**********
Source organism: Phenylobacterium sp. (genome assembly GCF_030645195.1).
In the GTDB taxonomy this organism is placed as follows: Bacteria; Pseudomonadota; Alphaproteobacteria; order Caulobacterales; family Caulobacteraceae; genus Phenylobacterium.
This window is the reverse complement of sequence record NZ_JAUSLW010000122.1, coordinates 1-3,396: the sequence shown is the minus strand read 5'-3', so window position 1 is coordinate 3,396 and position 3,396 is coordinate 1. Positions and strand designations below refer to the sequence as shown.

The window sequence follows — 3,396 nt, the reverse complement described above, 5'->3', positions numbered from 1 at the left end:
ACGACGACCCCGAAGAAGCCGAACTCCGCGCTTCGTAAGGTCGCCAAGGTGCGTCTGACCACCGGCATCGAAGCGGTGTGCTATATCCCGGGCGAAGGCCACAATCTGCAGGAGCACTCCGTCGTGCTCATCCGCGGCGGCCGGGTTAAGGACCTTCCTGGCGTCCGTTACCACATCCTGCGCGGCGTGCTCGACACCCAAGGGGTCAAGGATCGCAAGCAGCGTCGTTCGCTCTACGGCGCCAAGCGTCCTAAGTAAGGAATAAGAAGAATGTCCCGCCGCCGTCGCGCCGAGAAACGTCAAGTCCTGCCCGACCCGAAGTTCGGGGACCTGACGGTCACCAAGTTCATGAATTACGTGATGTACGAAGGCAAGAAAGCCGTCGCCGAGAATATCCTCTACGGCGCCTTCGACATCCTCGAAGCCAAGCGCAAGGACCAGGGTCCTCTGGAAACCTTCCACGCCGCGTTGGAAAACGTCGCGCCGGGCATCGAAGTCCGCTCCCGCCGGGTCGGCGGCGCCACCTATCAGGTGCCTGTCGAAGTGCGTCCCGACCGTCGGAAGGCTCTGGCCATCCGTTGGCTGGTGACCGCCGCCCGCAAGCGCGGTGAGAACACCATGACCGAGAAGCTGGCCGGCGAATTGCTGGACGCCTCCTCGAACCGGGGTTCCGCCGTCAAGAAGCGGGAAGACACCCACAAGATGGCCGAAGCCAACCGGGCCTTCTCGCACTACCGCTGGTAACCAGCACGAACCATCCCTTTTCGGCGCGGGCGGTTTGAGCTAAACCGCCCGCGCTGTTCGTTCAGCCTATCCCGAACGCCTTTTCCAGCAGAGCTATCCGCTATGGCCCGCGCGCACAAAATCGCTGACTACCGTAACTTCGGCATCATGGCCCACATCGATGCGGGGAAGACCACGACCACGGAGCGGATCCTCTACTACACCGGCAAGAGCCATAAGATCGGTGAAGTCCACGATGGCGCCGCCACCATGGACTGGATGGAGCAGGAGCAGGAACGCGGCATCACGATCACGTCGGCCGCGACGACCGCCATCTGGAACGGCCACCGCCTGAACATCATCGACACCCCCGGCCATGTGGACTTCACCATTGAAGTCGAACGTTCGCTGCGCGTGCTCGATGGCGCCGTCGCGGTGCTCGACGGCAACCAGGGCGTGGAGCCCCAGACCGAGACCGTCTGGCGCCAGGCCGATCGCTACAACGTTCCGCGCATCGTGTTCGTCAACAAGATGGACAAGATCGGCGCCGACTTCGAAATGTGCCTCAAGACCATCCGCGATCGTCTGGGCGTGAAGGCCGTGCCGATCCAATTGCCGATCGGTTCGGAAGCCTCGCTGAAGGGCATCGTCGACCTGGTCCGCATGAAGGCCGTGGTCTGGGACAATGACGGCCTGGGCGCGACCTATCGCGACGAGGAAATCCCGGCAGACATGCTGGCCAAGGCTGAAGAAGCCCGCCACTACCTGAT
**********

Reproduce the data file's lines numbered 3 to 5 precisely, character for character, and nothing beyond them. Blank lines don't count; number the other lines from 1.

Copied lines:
This window is the reverse complement of sequence record NZ_JAUSLW010000122.1, coordinates 1-3,396: the sequence shown is the minus strand read 5'-3', so window position 1 is coordinate 3,396 and position 3,396 is coordinate 1. Positions and strand designations below refer to the sequence as shown.

The window sequence follows — 3,396 nt, the reverse complement described above, 5'->3', positions numbered from 1 at the left end:
ACGACGACCCCGAAGAAGCCGAACTCCGCGCTTCGTAAGGTCGCCAAGGTGCGTCTGACCACCGGCATCGAAGCGGTGTGCTATATCCCGGGCGAAGGCCACAATCTGCAGGAGCACTCCGTCGTGCTCATCCGCGGCGGCCGGGTTAAGGACCTTCCTGGCGTCCGTTACCACATCCTGCGCGGCGTGCTCGACACCCAAGGGGTCAAGGATCGCAAGCAGCGTCGTTCGCTCTACGGCGCCAAGCGTCCTAAGTAAGGAATAAGAAGAATGTCCCGCCGCCGTCGCGCCGAGAAACGTCAAGTCCTGCCCGACCCGAAGTTCGGGGACCTGACGGTCACCAAGTTCATGAATTACGTGATGTACGAAGGCAAGAAAGCCGTCGCCGAGAATATCCTCTACGGCGCCTTCGACATCCTCGAAGCCAAGCGCAAGGACCAGGGTCCTCTGGAAACCTTCCACGCCGCGTTGGAAAACGTCGCGCCGGGCATCGAAGTCCGCTCCCGCCGGGTCGGCGGCGCCACCTATCAGGTGCCTGTCGAAGTGCGTCCCGACCGTCGGAAGGCTCTGGCCATCCGTTGGCTGGTGACCGCCGCCCGCAAGCGCGGTGAGAACACCATGACCGAGAAGCTGGCCGGCGAATTGCTGGACGCCTCCTCGAACCGGGGTTCCGCCGTCAAGAAGCGGGAAGACACCCACAAGATGGCCGAAGCCAACCGGGCCTTCTCGCACTACCGCTGGTAACCAGCACGAACCATCCCTTTTCGGCGCGGGCGGTTTGAGCTAAACCGCCCGCGCTGTTCGTTCAGCCTATCCCGAACGCCTTTTCCAGCAGAGCTATCCGCTATGGCCCGCGCGCACAAAATCGCTGACTACCGTAACTTCGGCATCATGGCCCACATCGATGCGGGGAAGACCACGACCACGGAGCGGATCCTCTACTACACCGGCAAGAGCCATAAGATCGGTGAAGTCCACGATGGCGCCGCCACCATGGACTGGATGGAGCAGGAGCAGGAACGCGGCATCACGATCACGTCGGCCGCGACGACCGCCATCTGGAACGGCCACCGCCTGAACATCATCGACACCCCCGGCCATGTGGACTTCACCATTGAAGTCGAACGTTCGCTGCGCGTGCTCGATGGCGCCGTCGCGGTGCTCGACGGCAACCAGGGCGTGGAGCCCCAGACCGAGACCGTCTGGCGCCAGGCCGATCGCTACAACGTTCCGCGCATCGTGTTCGTCAACAAGATGGACAAGATCGGCGCCGACTTCGAAATGTGCCTCAAGACCATCCGCGATCGTCTGGGCGTGAAGGCCGTGCCGATCCAATTGCCGATCGGTTCGGAAGCCTCGCTGAAGGGCATCGTCGACCTGGTCCGCATGAAGGCCGTGGTCTGGGACAATGACGGCCTGGGCGCGACCTATCGCGACGAGGAAATCCCGGCAGACATGCTGGCCAAGGCTGAAGAAGCCCGCCACTACCTGAT